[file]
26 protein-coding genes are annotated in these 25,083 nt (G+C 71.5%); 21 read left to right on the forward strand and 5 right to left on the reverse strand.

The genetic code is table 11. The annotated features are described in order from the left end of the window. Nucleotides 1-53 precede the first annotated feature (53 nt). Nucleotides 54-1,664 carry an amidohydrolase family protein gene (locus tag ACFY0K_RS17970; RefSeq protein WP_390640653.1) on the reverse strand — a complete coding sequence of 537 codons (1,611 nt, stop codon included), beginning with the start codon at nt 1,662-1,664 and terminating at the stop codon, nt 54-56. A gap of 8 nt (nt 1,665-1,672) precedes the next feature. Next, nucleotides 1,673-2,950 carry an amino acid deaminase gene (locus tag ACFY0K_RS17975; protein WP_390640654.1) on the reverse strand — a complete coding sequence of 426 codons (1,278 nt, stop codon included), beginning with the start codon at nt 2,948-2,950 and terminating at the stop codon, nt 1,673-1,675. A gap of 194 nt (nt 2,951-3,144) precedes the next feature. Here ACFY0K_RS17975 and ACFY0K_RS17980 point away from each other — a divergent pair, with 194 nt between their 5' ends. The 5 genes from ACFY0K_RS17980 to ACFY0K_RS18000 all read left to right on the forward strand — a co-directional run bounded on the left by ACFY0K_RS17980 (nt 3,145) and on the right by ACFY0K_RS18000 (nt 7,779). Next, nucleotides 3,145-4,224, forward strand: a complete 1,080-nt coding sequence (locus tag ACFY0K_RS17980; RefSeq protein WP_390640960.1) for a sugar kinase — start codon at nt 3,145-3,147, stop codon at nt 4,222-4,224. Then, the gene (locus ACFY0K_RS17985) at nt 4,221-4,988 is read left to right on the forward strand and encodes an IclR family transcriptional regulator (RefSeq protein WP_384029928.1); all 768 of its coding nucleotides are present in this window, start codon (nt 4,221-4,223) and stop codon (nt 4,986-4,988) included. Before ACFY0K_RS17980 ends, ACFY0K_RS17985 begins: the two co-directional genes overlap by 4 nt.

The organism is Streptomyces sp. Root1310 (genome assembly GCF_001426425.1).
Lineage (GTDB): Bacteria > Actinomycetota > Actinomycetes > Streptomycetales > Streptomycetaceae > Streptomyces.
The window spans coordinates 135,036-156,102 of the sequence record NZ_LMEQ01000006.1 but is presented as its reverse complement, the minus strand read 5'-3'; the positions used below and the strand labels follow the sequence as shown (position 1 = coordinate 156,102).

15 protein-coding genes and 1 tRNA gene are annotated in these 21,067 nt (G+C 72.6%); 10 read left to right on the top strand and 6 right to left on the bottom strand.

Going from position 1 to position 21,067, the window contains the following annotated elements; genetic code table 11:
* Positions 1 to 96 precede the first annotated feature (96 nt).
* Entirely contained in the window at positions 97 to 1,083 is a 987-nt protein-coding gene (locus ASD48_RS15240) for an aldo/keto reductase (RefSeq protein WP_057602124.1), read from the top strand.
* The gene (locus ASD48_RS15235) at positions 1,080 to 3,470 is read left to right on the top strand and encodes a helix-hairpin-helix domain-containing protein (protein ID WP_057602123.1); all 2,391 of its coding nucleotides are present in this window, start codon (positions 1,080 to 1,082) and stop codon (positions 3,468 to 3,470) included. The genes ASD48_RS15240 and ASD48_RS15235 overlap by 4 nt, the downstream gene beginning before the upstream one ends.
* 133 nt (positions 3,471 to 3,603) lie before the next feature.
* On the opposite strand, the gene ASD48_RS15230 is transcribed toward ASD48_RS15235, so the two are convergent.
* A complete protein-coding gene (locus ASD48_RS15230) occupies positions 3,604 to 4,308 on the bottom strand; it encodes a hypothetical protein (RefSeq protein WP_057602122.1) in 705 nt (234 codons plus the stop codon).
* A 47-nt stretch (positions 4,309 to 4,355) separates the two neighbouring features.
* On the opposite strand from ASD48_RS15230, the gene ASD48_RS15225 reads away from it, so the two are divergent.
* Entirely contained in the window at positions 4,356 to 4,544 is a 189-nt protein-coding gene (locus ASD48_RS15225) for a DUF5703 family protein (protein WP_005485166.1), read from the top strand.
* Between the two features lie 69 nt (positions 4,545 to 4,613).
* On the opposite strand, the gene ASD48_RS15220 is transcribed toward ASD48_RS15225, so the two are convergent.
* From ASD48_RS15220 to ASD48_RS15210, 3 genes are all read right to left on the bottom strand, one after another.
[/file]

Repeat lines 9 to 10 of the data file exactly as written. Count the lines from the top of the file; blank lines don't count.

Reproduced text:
* Entirely contained in the window at positions 97 to 1,083 is a 987-nt protein-coding gene (locus ASD48_RS15240) for an aldo/keto reductase (RefSeq protein WP_057602124.1), read from the top strand.
* The gene (locus ASD48_RS15235) at positions 1,080 to 3,470 is read left to right on the top strand and encodes a helix-hairpin-helix domain-containing protein (protein ID WP_057602123.1); all 2,391 of its coding nucleotides are present in this window, start codon (positions 1,080 to 1,082) and stop codon (positions 3,468 to 3,470) included. The genes ASD48_RS15240 and ASD48_RS15235 overlap by 4 nt, the downstream gene beginning before the upstream one ends.